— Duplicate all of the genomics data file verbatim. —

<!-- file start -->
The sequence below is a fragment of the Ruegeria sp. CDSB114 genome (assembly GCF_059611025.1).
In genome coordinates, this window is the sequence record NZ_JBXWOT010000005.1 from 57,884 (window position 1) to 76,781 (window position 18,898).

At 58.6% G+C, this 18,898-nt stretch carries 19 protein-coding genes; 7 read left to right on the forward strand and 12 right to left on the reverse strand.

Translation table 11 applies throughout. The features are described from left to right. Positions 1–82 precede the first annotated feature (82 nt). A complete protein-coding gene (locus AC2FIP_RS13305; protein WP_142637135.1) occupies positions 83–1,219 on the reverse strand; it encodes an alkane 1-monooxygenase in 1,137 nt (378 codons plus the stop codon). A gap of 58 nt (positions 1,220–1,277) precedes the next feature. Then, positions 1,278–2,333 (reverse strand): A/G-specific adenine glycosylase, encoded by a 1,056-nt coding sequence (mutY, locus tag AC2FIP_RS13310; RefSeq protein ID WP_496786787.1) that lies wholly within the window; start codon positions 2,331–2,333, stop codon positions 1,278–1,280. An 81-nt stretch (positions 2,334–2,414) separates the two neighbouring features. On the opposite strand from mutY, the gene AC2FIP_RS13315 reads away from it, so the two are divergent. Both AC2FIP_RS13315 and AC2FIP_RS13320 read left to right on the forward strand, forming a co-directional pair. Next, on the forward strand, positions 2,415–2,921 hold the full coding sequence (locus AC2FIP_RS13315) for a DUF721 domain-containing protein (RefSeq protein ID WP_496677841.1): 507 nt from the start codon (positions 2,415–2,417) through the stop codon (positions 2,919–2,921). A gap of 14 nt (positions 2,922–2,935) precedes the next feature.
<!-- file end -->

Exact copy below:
The sequence below is a fragment of the Ruegeria sp. CDSB114 genome (assembly GCF_059611025.1).
In genome coordinates, this window is the sequence record NZ_JBXWOT010000005.1 from 57,884 (window position 1) to 76,781 (window position 18,898).

At 58.6% G+C, this 18,898-nt stretch carries 19 protein-coding genes; 7 read left to right on the forward strand and 12 right to left on the reverse strand.

Translation table 11 applies throughout. The features are described from left to right. Positions 1–82 precede the first annotated feature (82 nt). A complete protein-coding gene (locus AC2FIP_RS13305; protein WP_142637135.1) occupies positions 83–1,219 on the reverse strand; it encodes an alkane 1-monooxygenase in 1,137 nt (378 codons plus the stop codon). A gap of 58 nt (positions 1,220–1,277) precedes the next feature. Then, positions 1,278–2,333 (reverse strand): A/G-specific adenine glycosylase, encoded by a 1,056-nt coding sequence (mutY, locus tag AC2FIP_RS13310; RefSeq protein ID WP_496786787.1) that lies wholly within the window; start codon positions 2,331–2,333, stop codon positions 1,278–1,280. An 81-nt stretch (positions 2,334–2,414) separates the two neighbouring features. On the opposite strand from mutY, the gene AC2FIP_RS13315 reads away from it, so the two are divergent. Both AC2FIP_RS13315 and AC2FIP_RS13320 read left to right on the forward strand, forming a co-directional pair. Next, on the forward strand, positions 2,415–2,921 hold the full coding sequence (locus AC2FIP_RS13315) for a DUF721 domain-containing protein (RefSeq protein ID WP_496677841.1): 507 nt from the start codon (positions 2,415–2,417) through the stop codon (positions 2,919–2,921). A gap of 14 nt (positions 2,922–2,935) precedes the next feature.